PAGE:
We are in an unprecedented, extraordinary time. As I write this, something like half of the world’s population is either in lockdown or in a state of restricted movement. It’s a totalitarian dream! We’re all trying to work together to protect our most vulnerable, but at the same time, we need to focus on living and growing. So how do we do that if we’re confined to our homes?
It can be difficult to stay focussed and motivated when the world as we know it seems, if not to be ending, at least to be on pause. The challenge for a lot of us is that we don’t know when this pause will end. The endless news cycles of horrific numbers of infected and dead from around the world, of shortages of critical equipment and of human beings acting like idiots, can be distressing. In the first week or so at home, instead of reading more books, or listening to more podcasts, I read a lot of junk news. It took me a while to reset my head.
At times like these, it can be vital to focus on what we can control, and on what is important to us. As I’ve written before, we have very little that we control directly, other than our response to events.
I’m focussing on a few things at the moment. I’m enjoying the additional time with my family, especially (but not only – I have no favourites!) my youngest. She is growing up fast, and it’s a joy to spend time with someone so alive in any moment. I’m trying to bake with the kids every weekend – we’ve gotten pretty handy at lemon drizzle cakes and pear tarts 🙂
I’ve started “proper” reading again – I’m finishing Susan Cain’s book “Quiet”, on the power of introverts, and will also complete Jim Mattis’ “Call Sign Chaos” in the next day or so. I’m learning more about Agile software development, which I think is a fundamental topic for any modern technology leader. I’m trying to restrict myself to one perusal of the news app on my phone in the morning and one in the evening.
I’ve started regular exercising using a couple of new purchases – TRX straps and a kettlebell. I find I really miss going to the local gym, not just for the variety of exercises but also the camaraderie. My home gym may now be the back of the kitchen door, but I’m still able to keep my body moving, which also helps my mind.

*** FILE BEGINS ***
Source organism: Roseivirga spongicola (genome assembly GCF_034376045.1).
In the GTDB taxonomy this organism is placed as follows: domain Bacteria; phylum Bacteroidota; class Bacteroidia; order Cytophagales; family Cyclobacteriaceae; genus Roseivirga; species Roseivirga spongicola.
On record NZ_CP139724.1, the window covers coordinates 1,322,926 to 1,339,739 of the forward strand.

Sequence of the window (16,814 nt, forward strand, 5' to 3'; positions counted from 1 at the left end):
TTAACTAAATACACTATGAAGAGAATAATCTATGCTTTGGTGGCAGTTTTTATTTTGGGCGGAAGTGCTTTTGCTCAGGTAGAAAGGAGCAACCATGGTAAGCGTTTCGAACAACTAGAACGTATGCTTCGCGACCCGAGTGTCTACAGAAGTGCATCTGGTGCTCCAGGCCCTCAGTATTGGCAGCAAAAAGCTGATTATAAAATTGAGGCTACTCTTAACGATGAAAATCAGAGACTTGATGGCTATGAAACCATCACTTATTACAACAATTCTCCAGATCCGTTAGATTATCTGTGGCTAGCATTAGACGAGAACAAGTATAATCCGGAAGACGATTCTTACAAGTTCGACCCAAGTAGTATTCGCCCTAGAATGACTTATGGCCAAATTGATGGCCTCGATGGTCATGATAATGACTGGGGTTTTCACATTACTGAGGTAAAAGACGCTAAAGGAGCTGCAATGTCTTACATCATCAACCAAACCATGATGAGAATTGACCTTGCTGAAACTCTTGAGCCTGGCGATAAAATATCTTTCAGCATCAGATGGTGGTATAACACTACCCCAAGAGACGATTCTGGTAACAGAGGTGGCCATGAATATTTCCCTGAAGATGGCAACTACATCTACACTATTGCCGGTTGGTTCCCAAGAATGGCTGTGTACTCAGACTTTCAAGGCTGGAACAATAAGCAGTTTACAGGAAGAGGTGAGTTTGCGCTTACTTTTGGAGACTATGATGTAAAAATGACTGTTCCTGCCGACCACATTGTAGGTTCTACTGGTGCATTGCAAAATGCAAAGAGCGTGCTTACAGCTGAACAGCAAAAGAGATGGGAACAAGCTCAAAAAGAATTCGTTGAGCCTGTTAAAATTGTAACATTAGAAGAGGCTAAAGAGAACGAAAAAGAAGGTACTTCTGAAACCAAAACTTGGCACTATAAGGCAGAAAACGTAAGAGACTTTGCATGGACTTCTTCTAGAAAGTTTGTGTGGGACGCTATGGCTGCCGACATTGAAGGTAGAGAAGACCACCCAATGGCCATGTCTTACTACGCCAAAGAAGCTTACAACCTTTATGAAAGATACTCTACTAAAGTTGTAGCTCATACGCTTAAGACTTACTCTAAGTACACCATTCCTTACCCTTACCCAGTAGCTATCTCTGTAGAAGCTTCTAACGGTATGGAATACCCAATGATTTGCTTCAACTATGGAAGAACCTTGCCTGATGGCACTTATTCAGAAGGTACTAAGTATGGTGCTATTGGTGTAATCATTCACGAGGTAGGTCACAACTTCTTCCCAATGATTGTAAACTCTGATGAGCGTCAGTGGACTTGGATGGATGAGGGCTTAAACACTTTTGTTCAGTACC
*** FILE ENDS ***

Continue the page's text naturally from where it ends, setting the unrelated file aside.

I’m also trying to refocus on my work. I spent a number of weeks helping with Covid-19 response in one of my local roles. Now that most of the logistical work around that has calmed down, I can spend time on Cloud engineering efforts.
Because I don’t have to spend 2-3 hours per day driving to and from the office, I’m also spending time on getting an Azure Cloud certification. I’ll have to decide whether to renew my AWS Certifications this year, but at a minimum, I intend to pick up one new cert. It’s a modest enough goal, but I think it’s an important one for me this year.
It can be very challenging when the lines between work and home get erased. I’ve worked from home for long periods at other points in my life, and am lucky that I have a home office. This helps me make the distinction between “being at home” and “being at work”.
Apart from the suggestions above, one additional is to ensure that we’re making a mental separation between the week and the weekend. The weeks can seem awfully long if there is no distinction, and being hemmed in by the same four walls all the time can reinforce that sense of any day being like any other.
Finally, try to stay connected to your friends, co-workers and family. While certain apps may be problematic, there’s always a simple phone call, text or email.
Try to take this time as an opportunity to live, rather than just exist. Use the commute time saved to set a goal. Be patient with yourself and the people you’re sharing space with. And remember, this, like all things, will pass.